Step #2 will be to make Welfare recipients work for the benefits they receive. They wake up every morning on time like the rest of America, report to work on time, work their 40 hours a week like everyone else, and so on. They are not working for a paycheck however. They are working for the benefits they receive: food, housing, education, etc. in the Welfare colony. If they do not like it, they are free to leave whenever they wish. In addition, residents will be expected to devote 10 hours to training/education every week. No longer are Welfare recipients getting a "free ride." They are working for what they receive, just like everyone else. Welfare recipients living in this colony are learning how to work hard, and work well. They are being molded into disciplined "hard-working Americans" by the process.
Step #3 would be to create an environment to deliver everything that Welfare recipients (and their children) need to live comfortable, safe, healthy lives, in return for the work that they perform. Eliminate the idea of "living in poverty" and "living in dangerous inner-city ghettos". Welfare recipients receive:
Healthy food in abundance
Safe, secure, healthy housing
Education for adults and children
Childcare for working mothers
Utilities like water, sewer, electricity, internet
Adequate, easy-to-access health care services
And so on...
Step #4 requires that we define the population of the colony that we are building. Let's assume that we will take in 1,000 Welfare mothers, along with their approximately 2,000 children. These mothers will have one to three children each. This means that the colony will have approximately 3,000 residents.
Step #5 is to set up a stellar, high-quality, highly disciplined, no-nonsense, high-achievement school system (P-12) for the 2,000 children in the colony. Set the bar high, so that every child in the colony heads to college. This is not necessarily easy, but it is certainly achievable because there are multiple examples in the United States:
Building a modern school facility to handle 2,000 children is a big deal. When you add up things like classroom space, library space, gym space, cafeteria space, restrooms, offices, hallways, corridors, etc., total space per child in a modern school heads toward 100 square feet per child [ref]. If that space costs $50 per square foot to construct and equip, and if there are 2,000 children attending the school, this is a $10 million facility. If the space costs $100 per square foot, it is a $20 million facility. Add in things like a football field, soccer field, performing arts center, etc. and let's set it at $30 million. The cost is amortized across tens of thousands of students over several decades, but it is still a big lump sum at the beginning. There are two ways to deal with it:
Use mobile classrooms and lease them. This is the approach taken by Trinity Academy in Raleigh, NC:
Step #6 is to look at the jobs needed inside this colony, now that we know the population. We know that we will need:
Approximately 200 people working in the colony's education system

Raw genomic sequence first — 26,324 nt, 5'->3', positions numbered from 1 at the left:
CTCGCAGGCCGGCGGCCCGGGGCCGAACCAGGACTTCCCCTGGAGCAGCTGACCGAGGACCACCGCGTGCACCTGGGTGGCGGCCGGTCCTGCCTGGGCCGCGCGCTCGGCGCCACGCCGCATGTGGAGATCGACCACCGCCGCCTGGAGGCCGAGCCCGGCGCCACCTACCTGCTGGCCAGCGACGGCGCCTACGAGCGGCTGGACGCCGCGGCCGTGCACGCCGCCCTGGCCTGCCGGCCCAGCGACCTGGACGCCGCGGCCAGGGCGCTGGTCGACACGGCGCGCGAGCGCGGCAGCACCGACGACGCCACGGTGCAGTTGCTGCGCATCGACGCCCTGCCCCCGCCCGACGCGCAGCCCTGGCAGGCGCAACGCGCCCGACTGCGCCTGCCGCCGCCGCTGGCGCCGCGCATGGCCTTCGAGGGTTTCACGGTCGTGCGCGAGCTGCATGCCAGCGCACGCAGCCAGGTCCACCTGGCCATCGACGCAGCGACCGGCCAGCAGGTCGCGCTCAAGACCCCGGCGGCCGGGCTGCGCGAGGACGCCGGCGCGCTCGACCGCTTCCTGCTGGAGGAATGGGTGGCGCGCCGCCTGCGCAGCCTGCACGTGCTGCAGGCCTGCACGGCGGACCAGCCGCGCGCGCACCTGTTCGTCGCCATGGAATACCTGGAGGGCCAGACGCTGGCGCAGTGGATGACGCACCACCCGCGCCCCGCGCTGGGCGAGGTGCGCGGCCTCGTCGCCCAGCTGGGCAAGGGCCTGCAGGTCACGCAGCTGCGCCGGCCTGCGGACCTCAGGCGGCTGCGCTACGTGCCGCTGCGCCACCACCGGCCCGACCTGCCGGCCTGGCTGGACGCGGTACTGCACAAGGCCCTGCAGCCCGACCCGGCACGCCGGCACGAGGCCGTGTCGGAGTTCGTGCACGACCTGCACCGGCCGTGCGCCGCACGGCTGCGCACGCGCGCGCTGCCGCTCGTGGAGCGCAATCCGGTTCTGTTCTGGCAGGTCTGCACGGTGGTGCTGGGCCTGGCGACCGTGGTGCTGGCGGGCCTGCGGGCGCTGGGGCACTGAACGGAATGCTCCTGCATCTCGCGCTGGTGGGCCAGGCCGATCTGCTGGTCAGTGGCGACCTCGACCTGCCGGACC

Approximately 200 people working in the restaurant that feeds the colony
Approximately 100 people working on the colony's child care system (infants, toddlers, etc.)
Approximately 100 people working on the colony's police force
Approximately 50 people working in the infirmary
Approximately 50 people working in the software and IT department
Approximately 25 people working in the greenhouse
Approximately 25 people working in the wash and fold
Approximately 25 people working in the colony office
Approximately 50 people floating on random assignments
All remaining people working in the colony's industries (clothing manufacturing, shoe manufacturing, etc.)
Every adult in the colony is going to have one of these jobs. They are going to wake up in the morning, show up on time, and do the work of a full-time job. In addition they will be attending training in things like self-discipline, work ethic, job skills, etc. No one in this Welfare colony is getting a "free ride".
Step #7 is to create high-quality training programs for the adults living in the colony. These training programs will focus both on soft skills like self-discipline, work ethic, leadership, effective communication, etc., as well as specific job skills. Looking at the jobs listed in the previous section, there are many specialties needed by the colony, including teaching, health care, software development, food prep, management, public safety, etc. People living inside the colony can train for these positions on the job and in the classroom, with professionals providing the training and guidance they need. For example, to run the school we will need certified teachers, but we also need office workers, teaching assistants, etc. Adults living in the colony can train to become teaching assistants, and then advance to become teachers. In the infirmary, there will need to be certified nurses and nurse practitioners on staff, and colony residents can train to become CNAs (Certified Nursing Assistants) and then advance to registered nurses. The residents working in the restaurant can receive on-the-job training for their roles. The people working on the police force can train to become public safety professionals. And so on. Assume that the colony will spend $1,000,000 per month bringing in 150 to 200 paid outside professionals to: a) fill roles in the colony that require certified professionals, and b) work with and train colony residents.